The expression nafs-i mutma’inna, as the expressions nafs-i emmara and nafs-i lawwama, appears once in the Qur’ân:
“(To the righteous soul will be said:) “O (thou) soul, in (complete) rest and satisfaction!” (Fajr, 89/27)
As a term, scholars and learned men living in later centuries applied it to the stages of the training of the nafs. To treat illnesses like kin (resentment), kibir (pride), hasad (envy), shahwa (lust) and riya (hypocrisy), the nafs must pass through several stages; the first of these is the nafs-i emmara:
“And I do not declare myself free, most surely (man’s) self is wont to command (him to do) evil, except such as my Lord has had mercy on, surely my Lord is Forgiving, Merciful.” (Yusuf 12: 53), the second the nafs-i lawwama:
“Nay! I swear by the self-accusing soul.” (Qiyama, 75/3), the third, the nafs-i mutmainna. If we include nafs-i mulhama to these stages:
“And the soul and Him Who made it perfect.” (Shams, 91/7) as the fourth, and then radiya, mardiyya and kamila, we have seven stages in all.
The first thing that the steps mentioned here tell us, from the aspect of education, is that human and religious education must be slow and gradual. The word itmi’nan (assurance, content), which is the root of nafs-i mutma’inna, is found most often in the Qur’an the word “qalb” (heart).
“Allah made it but a message of hope for you, and an assurance to your hearts: (in any case) there is no help except from Allah. The Exalted, the Wise” (Al-i Imran, 3/126)
“When Abraham said: “Show me, Lord, how You will raise the dead, “ He replied: “Have you no faith?” He said “Yes, but just to reassure my heart.” (Baqara, 2/260)
“Any one who, after accepting faith in Allah, utters Unbelief,- except under compulsion, his heart remaining firm in Faith - but such as open their breast to Unbelief, on them is Wrath from Allah, and theirs will be a dreadful Penalty.” (Nahl, 16/106)
The connection between dhikr and this word, which means being secure and content, and thus being able to attain consistency and peace, is very clear:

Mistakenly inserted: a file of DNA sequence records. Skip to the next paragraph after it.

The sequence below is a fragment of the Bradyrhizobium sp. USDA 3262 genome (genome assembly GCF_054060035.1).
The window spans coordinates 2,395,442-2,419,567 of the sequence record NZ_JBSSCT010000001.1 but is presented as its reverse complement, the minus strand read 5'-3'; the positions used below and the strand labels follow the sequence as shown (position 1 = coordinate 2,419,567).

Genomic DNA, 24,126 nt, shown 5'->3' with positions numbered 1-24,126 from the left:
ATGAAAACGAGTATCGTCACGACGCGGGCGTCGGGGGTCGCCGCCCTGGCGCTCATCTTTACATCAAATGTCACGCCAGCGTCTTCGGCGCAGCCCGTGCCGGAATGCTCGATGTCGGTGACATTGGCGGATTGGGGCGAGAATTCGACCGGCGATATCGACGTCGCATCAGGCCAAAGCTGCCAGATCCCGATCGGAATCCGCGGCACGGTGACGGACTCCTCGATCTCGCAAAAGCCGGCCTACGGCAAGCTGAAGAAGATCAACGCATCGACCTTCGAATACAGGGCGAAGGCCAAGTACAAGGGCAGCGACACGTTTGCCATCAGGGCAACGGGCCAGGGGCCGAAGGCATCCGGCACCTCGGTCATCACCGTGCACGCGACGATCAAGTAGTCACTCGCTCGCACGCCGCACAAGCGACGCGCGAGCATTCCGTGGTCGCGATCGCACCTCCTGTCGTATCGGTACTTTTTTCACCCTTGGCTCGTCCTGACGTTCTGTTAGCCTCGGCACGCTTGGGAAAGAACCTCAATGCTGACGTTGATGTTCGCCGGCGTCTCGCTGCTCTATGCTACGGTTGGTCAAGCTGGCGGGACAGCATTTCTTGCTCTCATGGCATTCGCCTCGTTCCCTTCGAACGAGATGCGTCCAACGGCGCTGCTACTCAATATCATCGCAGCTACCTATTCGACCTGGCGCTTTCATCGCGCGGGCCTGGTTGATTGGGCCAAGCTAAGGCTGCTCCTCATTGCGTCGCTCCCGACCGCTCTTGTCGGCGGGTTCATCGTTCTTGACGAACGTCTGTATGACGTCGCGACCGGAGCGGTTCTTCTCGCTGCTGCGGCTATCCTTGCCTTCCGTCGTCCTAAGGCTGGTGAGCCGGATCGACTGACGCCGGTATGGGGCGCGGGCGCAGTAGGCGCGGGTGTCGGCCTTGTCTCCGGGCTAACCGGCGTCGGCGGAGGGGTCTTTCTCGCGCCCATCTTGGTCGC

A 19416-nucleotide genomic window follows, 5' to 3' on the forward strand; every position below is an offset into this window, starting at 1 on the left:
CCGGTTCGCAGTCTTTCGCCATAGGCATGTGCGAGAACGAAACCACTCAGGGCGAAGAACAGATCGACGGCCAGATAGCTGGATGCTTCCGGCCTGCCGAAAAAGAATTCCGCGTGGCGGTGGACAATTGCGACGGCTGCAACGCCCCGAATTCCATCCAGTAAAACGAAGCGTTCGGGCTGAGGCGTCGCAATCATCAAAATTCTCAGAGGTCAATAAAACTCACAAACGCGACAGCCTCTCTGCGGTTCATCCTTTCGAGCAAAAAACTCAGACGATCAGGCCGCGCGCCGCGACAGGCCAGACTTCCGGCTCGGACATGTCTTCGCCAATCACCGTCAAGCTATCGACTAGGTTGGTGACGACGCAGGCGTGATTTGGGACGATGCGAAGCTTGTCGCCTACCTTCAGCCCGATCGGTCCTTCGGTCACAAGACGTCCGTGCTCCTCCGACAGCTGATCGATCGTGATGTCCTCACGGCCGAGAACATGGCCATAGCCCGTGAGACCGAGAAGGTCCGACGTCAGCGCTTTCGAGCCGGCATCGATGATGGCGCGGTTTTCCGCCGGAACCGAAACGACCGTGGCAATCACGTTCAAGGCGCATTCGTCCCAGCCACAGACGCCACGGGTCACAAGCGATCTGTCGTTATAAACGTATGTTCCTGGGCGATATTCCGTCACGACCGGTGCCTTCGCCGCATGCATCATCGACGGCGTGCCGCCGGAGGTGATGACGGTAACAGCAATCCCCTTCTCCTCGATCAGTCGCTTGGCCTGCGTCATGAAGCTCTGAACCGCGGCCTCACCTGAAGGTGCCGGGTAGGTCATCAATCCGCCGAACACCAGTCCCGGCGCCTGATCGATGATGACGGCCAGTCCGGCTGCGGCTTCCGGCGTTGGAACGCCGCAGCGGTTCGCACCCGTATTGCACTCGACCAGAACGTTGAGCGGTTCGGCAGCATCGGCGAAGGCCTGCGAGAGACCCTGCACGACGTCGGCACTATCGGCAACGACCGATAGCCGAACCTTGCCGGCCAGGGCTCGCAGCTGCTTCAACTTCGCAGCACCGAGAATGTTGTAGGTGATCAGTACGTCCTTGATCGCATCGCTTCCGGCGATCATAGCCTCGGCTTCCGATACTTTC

“Those who believe, and whose hearts find satisfaction in the remembrance of Allah: for without doubt in the remembrance of Allah do hearts find satisfaction.” (Ra’d 13: 28)
There are many classifications connected with the nafs-i mutma’inna, particularly in works on Sufism. It is thus that the matter of purifying the nafs has been introduced into human education and the education of the soul, with different interpretations being introduced in the matter of how to purify the nafs. With these interpretations, detailed information is given about the nafs and its degrees, the nafs and its characteristics; the roads that should be followed to ascend to the point of nafs-i mutma’inna have been indicated and the religion has been examined from a psychological aspect in great detail.
Here we will follow a different way. That is, here we will take into consideration the subjects that come to the fore in Surah Fajr, in which the term nafs-i mutma’inna appears, and we will focus on the path and means that take us to this position.
When we examine Surah Fajr from the aspect of religious education and religious psychology, three subjects come to the fore.
1. Examining nature
2. Examining history
3. Examining humanity
To examine nature means to look at Allah and at Allah’s verses. The earth is full of His manifestations.
“On the earth are signs for those of assured Faith, as also in your own selves: Will ye not then see?” (Dhariyat 51/20-21)
“We will soon show them Our signs in the Universe and in their own souls, until it will become quite clear to them that it is the truth. Is it not sufficient as regards your Lord that He is a witness over all things?” (Fussilat 41/53)
Thus, examining the earth and everything on it - animate or inanimate - means coming face to face with His signs.
Surah Fajr first draws our attention to nature and time. The Surah starts with the word fajr, which means dawn. The second and fourth verses are concerned with the night. The fifth verse poses a question:
“Is there (not) in these an adjuration (or evidence) for those who understand?”